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Encyclopedia > Lemonade
"Cloudy" lemonade.

Lemonade is a lemon-flavored soft drink. Lemonade is a drink made with lemons. ... Image File history File linksMetadata LemonadeJuly2006. ... Image File history File linksMetadata LemonadeJuly2006. ... This article is about the fruit. ... A soft drink is a drink that contains no alcohol. ...

The term can refer to two different types of beverage. In the U.S., Canada, Cuba and Italy, lemonade refers to an uncarbonated mixture of lemon juice, sugar and water. In India, lemonade (commonly known as limu (or nimbu) paani) may also contain salt. For other uses of terms redirecting here, see US (disambiguation), USA (disambiguation), and United States (disambiguation) Motto In God We Trust(since 1956) (From Many, One; Latin, traditional) Anthem The Star-Spangled Banner Capital Washington, D.C. Largest city New York City National language English (de facto)1 Demonym American... This article is about sugar as food and as an important and widely-traded commodity. ...

In Germany, the UK, Australia, New Zealand and much of the rest of the world, the term mainly refers to a colourless, carbonated, sweet soft drink containing either natural or artificial lemon flavor, such as Schweppes Lemonade - (7 Up and Sprite are similar but are lemon-lime flavoured and so arguably not 'lemonade'). For the chemical reaction forming calcium carbonate, see carbonatation. ... Cadbury-Schweppes plc (Cadbury Trebor Bassett) is a chocolate and beverage company with its headquarters in London, UK. Jacob Schweppe developed a method to make mineral water in Geneva, Switzerland in 1783. ... This article is about a soft drink. ... Sprite is a clear soda, lemon-lime flavored, caffeine free soft drink, produced by the Coca-Cola Company. ...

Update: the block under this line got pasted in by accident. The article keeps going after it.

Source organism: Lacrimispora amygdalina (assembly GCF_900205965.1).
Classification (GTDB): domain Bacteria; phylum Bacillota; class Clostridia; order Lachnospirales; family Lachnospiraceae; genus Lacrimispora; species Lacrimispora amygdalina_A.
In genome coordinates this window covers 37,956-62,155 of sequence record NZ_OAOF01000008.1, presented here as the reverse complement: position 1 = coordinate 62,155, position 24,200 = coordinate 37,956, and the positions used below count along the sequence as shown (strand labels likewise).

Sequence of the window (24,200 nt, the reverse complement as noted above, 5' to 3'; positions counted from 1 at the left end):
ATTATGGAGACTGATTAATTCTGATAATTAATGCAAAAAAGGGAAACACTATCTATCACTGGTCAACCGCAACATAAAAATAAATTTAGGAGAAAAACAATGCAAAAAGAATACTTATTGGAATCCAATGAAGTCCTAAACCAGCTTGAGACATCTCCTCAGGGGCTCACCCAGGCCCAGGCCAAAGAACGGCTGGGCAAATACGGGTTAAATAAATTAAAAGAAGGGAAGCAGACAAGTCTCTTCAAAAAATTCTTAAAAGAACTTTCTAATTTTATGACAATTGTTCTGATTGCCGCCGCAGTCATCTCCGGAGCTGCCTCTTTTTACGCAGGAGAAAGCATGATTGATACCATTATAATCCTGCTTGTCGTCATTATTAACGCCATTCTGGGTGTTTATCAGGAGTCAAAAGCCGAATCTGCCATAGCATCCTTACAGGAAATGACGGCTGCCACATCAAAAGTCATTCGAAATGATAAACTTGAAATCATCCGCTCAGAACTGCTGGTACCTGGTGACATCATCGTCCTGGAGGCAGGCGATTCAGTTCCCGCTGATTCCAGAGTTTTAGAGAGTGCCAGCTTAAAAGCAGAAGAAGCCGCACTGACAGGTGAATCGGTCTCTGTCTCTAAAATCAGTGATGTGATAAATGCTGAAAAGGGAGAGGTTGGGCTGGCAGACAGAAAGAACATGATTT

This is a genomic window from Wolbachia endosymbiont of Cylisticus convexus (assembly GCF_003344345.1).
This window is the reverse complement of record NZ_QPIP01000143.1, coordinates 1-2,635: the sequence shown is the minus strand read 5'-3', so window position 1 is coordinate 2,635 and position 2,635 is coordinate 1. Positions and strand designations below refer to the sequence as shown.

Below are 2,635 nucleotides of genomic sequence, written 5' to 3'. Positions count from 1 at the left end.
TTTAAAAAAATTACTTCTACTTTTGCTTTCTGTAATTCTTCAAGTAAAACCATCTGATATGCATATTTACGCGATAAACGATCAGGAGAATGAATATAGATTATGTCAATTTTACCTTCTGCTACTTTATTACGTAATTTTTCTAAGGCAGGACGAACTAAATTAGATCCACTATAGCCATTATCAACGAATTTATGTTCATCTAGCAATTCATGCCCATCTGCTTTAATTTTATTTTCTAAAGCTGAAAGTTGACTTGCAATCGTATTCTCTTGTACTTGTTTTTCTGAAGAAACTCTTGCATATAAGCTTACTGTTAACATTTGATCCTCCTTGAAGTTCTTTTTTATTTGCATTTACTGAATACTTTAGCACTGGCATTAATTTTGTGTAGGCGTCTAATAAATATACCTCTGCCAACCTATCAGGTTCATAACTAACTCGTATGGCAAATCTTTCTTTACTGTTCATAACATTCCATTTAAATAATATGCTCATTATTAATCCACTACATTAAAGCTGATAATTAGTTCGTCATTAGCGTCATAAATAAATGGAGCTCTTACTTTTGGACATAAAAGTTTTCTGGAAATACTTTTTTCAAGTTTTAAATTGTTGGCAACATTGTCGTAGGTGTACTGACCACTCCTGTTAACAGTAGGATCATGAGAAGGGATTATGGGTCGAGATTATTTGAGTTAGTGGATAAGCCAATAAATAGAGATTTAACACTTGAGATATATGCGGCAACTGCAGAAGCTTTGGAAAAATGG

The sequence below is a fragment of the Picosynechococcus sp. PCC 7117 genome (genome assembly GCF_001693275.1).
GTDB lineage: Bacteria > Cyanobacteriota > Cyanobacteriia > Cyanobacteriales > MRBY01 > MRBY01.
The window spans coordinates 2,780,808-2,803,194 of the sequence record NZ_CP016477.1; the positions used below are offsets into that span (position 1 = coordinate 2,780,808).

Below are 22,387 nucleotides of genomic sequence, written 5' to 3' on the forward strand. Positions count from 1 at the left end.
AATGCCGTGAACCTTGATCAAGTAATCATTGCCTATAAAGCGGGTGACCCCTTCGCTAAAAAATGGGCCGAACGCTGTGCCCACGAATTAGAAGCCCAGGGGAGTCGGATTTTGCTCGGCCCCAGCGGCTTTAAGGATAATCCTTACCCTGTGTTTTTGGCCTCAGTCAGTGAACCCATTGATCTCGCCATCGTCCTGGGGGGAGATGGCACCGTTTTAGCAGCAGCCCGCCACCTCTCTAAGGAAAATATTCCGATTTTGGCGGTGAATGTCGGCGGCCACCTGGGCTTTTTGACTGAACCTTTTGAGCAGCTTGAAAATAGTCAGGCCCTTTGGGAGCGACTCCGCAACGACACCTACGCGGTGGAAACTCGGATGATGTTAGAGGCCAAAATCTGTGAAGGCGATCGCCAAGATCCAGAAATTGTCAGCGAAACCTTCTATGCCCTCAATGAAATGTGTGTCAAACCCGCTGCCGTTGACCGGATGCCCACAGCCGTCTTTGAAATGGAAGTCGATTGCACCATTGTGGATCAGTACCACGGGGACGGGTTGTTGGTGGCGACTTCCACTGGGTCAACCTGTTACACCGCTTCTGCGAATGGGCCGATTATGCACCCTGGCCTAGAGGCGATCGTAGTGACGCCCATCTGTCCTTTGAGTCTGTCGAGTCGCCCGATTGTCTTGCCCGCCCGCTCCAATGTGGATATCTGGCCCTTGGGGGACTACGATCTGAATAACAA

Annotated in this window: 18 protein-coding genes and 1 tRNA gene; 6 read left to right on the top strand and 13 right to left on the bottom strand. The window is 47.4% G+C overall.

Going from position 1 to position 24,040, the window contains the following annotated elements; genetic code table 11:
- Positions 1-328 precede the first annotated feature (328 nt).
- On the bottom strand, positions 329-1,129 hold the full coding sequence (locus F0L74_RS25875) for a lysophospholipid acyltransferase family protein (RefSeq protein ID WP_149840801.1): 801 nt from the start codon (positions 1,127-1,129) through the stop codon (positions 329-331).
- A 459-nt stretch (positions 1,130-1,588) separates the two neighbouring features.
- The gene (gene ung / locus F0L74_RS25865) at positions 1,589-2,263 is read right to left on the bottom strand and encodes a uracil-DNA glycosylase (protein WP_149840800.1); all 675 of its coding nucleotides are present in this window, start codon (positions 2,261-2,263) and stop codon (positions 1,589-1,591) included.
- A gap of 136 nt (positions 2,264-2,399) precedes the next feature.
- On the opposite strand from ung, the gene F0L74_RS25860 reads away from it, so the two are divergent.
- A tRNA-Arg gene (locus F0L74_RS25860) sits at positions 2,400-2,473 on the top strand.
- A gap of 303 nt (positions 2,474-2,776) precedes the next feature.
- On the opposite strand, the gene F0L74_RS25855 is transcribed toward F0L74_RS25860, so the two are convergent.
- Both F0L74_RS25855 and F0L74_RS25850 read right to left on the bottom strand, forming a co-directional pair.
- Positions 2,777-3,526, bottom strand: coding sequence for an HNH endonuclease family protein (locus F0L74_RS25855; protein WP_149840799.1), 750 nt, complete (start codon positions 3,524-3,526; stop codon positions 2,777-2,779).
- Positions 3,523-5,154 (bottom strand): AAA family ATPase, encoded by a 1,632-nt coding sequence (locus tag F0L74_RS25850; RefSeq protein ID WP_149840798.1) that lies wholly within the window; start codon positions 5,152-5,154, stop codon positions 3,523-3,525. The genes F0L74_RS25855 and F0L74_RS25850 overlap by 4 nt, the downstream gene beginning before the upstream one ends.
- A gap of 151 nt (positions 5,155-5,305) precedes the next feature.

The French word limonade, which originally referred to a lemon-flavoured drink, has since come to mean "soft drink," regardless of flavour, in many languages.

In the UK, the suffix 'ade' means a carbonated sweet soft drink; hence limeade, orangeade, cherryade, etc.

American-style lemonade exists in the UK as a 'homemade' drink (also called lemonade or "lemon crush"), but is only rarely sold commercially under that name. A carbonated version is commonly sold commercially as 'cloudy' or 'traditional' lemonade. There are also similar uncarbonated products, lemon squash and lemon barley water, both of which are usually sold as a syrup which is diluted to taste. A bottle of squash Squash (sometimes called cordial; however, see the definitions below) is a highly-sweetened (and often fruit-based) concentrate, which is mixed with a liquid, most commonly water, before drinking. ... Barley water, usually flavoured with lemon or other fruit, is a popular soft drink in England. ...

In Ireland, lemonade refers to the carbonated, lemon-flavored soft drink[clarify] but is further sub-divided into white lemonade and red lemonade. White lemonade equates to the colourless fizzy lemonade common in many countries, while red lemonade is particular to Ireland. Red lemonade differs slightly in taste from white lemonade and is either drunk neat or as part of a whiskey mixer. Red lemonade is a popular soft drink in Ireland. ... Whisky (or whiskey) is an alcoholic beverage distilled from grain, often including malt, which has then been aged in wooden barrels. ...